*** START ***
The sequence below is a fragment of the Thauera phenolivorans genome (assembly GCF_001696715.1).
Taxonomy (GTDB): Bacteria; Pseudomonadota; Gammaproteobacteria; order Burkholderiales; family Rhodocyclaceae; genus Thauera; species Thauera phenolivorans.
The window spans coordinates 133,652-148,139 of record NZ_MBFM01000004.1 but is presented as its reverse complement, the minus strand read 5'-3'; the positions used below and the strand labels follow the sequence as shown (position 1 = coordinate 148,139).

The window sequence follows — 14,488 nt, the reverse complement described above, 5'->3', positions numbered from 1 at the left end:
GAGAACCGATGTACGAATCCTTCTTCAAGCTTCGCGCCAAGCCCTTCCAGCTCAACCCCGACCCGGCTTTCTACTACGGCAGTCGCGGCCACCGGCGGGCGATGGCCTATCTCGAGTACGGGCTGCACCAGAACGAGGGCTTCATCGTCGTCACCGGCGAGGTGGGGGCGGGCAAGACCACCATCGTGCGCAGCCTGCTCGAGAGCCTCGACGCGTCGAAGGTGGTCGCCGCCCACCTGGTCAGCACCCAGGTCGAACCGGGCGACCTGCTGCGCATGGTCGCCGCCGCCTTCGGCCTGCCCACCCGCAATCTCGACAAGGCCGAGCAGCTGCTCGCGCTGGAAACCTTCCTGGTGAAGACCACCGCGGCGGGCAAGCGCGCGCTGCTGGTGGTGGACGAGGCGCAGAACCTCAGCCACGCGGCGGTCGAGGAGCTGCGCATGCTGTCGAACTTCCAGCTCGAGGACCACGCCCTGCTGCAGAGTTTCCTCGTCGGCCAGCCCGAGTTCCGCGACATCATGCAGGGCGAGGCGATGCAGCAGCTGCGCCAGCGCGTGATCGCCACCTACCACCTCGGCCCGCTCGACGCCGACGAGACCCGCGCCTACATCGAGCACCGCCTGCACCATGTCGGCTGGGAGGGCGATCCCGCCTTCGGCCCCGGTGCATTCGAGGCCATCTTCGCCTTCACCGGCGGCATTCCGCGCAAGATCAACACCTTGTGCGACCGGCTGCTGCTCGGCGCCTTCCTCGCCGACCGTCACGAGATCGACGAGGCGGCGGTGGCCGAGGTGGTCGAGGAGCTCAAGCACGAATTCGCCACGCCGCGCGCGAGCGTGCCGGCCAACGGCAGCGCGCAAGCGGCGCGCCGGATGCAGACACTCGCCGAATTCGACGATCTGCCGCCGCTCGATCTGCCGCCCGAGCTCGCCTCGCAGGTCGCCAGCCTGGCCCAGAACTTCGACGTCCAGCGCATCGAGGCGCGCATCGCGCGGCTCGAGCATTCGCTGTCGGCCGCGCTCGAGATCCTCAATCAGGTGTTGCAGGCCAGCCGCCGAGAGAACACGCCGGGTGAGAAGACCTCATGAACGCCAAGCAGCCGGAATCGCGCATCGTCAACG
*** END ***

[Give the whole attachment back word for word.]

The sequence below is a fragment of the Thauera phenolivorans genome (assembly GCF_001696715.1).
Taxonomy (GTDB): Bacteria; Pseudomonadota; Gammaproteobacteria; order Burkholderiales; family Rhodocyclaceae; genus Thauera; species Thauera phenolivorans.
The window spans coordinates 133,652-148,139 of record NZ_MBFM01000004.1 but is presented as its reverse complement, the minus strand read 5'-3'; the positions used below and the strand labels follow the sequence as shown (position 1 = coordinate 148,139).

The window sequence follows — 14,488 nt, the reverse complement described above, 5'->3', positions numbered from 1 at the left end:
GAGAACCGATGTACGAATCCTTCTTCAAGCTTCGCGCCAAGCCCTTCCAGCTCAACCCCGACCCGGCTTTCTACTACGGCAGTCGCGGCCACCGGCGGGCGATGGCCTATCTCGAGTACGGGCTGCACCAGAACGAGGGCTTCATCGTCGTCACCGGCGAGGTGGGGGCGGGCAAGACCACCATCGTGCGCAGCCTGCTCGAGAGCCTCGACGCGTCGAAGGTGGTCGCCGCCCACCTGGTCAGCACCCAGGTCGAACCGGGCGACCTGCTGCGCATGGTCGCCGCCGCCTTCGGCCTGCCCACCCGCAATCTCGACAAGGCCGAGCAGCTGCTCGCGCTGGAAACCTTCCTGGTGAAGACCACCGCGGCGGGCAAGCGCGCGCTGCTGGTGGTGGACGAGGCGCAGAACCTCAGCCACGCGGCGGTCGAGGAGCTGCGCATGCTGTCGAACTTCCAGCTCGAGGACCACGCCCTGCTGCAGAGTTTCCTCGTCGGCCAGCCCGAGTTCCGCGACATCATGCAGGGCGAGGCGATGCAGCAGCTGCGCCAGCGCGTGATCGCCACCTACCACCTCGGCCCGCTCGACGCCGACGAGACCCGCGCCTACATCGAGCACCGCCTGCACCATGTCGGCTGGGAGGGCGATCCCGCCTTCGGCCCCGGTGCATTCGAGGCCATCTTCGCCTTCACCGGCGGCATTCCGCGCAAGATCAACACCTTGTGCGACCGGCTGCTGCTCGGCGCCTTCCTCGCCGACCGTCACGAGATCGACGAGGCGGCGGTGGCCGAGGTGGTCGAGGAGCTCAAGCACGAATTCGCCACGCCGCGCGCGAGCGTGCCGGCCAACGGCAGCGCGCAAGCGGCGCGCCGGATGCAGACACTCGCCGAATTCGACGATCTGCCGCCGCTCGATCTGCCGCCCGAGCTCGCCTCGCAGGTCGCCAGCCTGGCCCAGAACTTCGACGTCCAGCGCATCGAGGCGCGCATCGCGCGGCTCGAGCATTCGCTGTCGGCCGCGCTCGAGATCCTCAATCAGGTGTTGCAGGCCAGCCGCCGAGAGAACACGCCGGGTGAGAAGACCTCATGAACGCCAAGCAGCCGGAATCGCGCATCGTCAACG